Englishmen race to find the tomb of Ghengis Khan. They have to get there fast, as the evil genius Dr. Fu Manchu is also searching, and if he gets the mysteriously powerful relics, he and ... See full summary »
Unable to find open range near Hollywood, western actor Tom Baxter and his troop head to Judy Blake's ranch to shoot their film. Tom soon learns her foreman has been rustling and poisoning ... See full summary »
Mary, a writer working on a novel about a love triangle, is attracted to her publisher. Her suitor Jimmy is determined to break them up; he introduces Mary to the publisher's wife without ... See full summary »
Spendthrift Willie Leyland again returns to the family home in London penniless. His father is none too pleased but Willie smooth-talks him into letting him stay. At the same time he turns ... See full summary »
The play opened in London, England on 2 February 1930 with Madeleine Carroll in the role of Phyl. The play opened on Broadway in New York City, New York, USA on 3 November 1931, but had only 20 performances. Margaret Perry originated her movie role as Phyl in the opening night cast of that production, which also included Humphrey Bogart as Duff Wilson and Walter Kingsford as Mr. Thomas. See more »
After watching "New Morals for Old", I was left wondering just what was the point of this movie. I really am not sure....and wonder if the writer was equally undecided!
The film concerns a family of rich folks who seem to have way too much money and way too much time on their hands. Although the father (Lewis Stone) worked to make his fortune, his kids (Robert Young and Margaret Perry) seem like spoiled and rather amoral jerks. The son wants to run off to Paris to become a painter and the daughter wants to sleep with a married man. While the parents can't understand this sort of behavior, in this very permissive family, they really don't say much of anything about this. Eventually, the father dies and the son finally takes off to paint. And,...well, there really isn't much more to the film.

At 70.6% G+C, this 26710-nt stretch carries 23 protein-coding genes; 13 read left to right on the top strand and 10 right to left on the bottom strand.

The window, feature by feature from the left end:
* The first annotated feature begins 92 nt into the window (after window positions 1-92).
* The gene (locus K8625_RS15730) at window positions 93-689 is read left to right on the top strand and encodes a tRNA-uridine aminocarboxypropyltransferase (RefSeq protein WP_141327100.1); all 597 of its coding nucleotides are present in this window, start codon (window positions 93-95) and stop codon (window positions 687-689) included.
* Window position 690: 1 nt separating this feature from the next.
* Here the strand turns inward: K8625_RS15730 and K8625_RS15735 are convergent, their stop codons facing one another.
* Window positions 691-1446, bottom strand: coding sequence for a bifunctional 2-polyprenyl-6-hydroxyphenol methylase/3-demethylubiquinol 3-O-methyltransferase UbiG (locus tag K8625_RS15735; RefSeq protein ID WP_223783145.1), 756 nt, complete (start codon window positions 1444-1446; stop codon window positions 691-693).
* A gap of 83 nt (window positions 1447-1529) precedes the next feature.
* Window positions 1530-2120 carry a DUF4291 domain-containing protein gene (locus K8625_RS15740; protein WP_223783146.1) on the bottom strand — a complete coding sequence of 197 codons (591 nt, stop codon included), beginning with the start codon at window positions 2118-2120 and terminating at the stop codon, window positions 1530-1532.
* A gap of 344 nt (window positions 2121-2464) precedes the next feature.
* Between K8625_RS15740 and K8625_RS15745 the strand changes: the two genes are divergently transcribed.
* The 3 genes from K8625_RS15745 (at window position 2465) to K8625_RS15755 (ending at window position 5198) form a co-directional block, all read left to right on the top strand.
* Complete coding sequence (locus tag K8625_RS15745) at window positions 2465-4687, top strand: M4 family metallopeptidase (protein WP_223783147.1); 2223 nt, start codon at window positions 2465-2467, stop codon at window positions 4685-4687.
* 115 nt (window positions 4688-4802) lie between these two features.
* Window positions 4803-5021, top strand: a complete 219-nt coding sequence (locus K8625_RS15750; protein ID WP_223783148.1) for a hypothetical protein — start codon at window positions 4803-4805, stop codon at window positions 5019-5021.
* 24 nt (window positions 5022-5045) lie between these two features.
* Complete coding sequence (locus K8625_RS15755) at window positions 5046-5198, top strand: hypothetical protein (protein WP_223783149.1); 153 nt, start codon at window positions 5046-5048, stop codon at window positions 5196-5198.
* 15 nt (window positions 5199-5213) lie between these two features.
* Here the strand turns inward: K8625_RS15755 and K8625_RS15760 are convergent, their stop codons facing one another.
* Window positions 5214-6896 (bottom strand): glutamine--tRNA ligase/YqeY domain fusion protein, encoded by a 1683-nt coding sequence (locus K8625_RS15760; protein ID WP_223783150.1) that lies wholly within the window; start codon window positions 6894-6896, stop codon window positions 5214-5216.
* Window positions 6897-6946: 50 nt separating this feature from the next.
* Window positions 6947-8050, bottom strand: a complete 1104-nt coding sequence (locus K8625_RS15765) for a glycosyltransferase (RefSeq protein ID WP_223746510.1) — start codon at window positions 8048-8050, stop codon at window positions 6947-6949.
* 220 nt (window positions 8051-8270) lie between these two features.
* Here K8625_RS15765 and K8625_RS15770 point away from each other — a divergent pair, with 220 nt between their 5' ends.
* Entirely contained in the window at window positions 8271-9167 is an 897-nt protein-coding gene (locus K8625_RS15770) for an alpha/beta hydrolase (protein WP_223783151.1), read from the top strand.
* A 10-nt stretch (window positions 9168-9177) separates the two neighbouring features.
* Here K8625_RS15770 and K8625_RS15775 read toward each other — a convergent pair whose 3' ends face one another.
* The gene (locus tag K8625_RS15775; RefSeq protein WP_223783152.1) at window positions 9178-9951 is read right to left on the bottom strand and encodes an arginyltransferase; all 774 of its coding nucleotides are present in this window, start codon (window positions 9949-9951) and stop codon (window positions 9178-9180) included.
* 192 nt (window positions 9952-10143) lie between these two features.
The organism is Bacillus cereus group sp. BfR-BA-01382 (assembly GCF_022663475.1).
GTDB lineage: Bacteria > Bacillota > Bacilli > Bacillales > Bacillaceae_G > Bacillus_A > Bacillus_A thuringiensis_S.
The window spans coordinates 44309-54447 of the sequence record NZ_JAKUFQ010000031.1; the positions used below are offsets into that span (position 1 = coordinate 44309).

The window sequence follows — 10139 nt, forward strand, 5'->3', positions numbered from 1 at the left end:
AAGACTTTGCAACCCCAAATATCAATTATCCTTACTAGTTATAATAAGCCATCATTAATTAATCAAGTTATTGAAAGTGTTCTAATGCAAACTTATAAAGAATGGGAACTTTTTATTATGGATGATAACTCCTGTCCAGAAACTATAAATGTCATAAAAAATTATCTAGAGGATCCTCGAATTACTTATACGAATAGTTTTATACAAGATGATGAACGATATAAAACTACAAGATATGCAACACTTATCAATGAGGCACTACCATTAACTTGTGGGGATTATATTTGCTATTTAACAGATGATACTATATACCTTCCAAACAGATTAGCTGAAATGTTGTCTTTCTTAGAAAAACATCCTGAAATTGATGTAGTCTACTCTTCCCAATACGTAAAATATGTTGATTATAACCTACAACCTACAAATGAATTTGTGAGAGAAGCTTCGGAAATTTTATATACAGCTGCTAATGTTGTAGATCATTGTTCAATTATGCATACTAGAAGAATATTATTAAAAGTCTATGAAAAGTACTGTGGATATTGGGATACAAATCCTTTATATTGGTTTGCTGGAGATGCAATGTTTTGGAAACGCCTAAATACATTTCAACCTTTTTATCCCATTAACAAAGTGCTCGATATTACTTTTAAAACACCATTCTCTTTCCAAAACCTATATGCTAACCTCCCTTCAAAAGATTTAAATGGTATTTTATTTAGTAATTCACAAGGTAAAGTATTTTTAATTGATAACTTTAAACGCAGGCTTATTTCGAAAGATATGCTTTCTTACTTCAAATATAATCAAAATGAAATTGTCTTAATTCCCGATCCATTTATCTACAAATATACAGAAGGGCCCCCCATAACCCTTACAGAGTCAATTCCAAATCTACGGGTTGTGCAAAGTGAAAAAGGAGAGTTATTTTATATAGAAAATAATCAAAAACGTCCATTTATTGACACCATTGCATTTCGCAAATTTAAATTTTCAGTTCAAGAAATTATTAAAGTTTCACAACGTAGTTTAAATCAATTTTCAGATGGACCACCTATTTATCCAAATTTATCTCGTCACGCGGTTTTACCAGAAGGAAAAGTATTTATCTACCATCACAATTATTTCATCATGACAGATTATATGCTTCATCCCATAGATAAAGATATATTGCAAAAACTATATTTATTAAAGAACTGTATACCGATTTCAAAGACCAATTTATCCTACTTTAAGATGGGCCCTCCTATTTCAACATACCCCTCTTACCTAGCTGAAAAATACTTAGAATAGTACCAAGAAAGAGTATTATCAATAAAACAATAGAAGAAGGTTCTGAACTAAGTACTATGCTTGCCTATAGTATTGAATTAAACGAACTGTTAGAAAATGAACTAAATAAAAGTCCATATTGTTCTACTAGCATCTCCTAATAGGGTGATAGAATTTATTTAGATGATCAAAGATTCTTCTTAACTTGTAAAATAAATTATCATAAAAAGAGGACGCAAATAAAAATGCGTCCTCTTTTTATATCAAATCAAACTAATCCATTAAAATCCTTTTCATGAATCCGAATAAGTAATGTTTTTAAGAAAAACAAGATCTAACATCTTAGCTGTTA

The film MIGHT be saying that a new, selfish and permissive age is coming or it might have tried saying that the parents were just old fashioned and behind the times--but I can't be sure. The movie seemed to take an amoral approach--showing the kids' behaviors in a very direct and non-judgmental manner. Well, I might have felt that was okay for the son but the film had a definite Pre-Code attitude about adultery, that's for sure. The bottom line is that I objected far less to the kids' actions and more that there was no sort of point to any of this...none.
5 of 11 people found this review helpful.
Was this review helpful to you?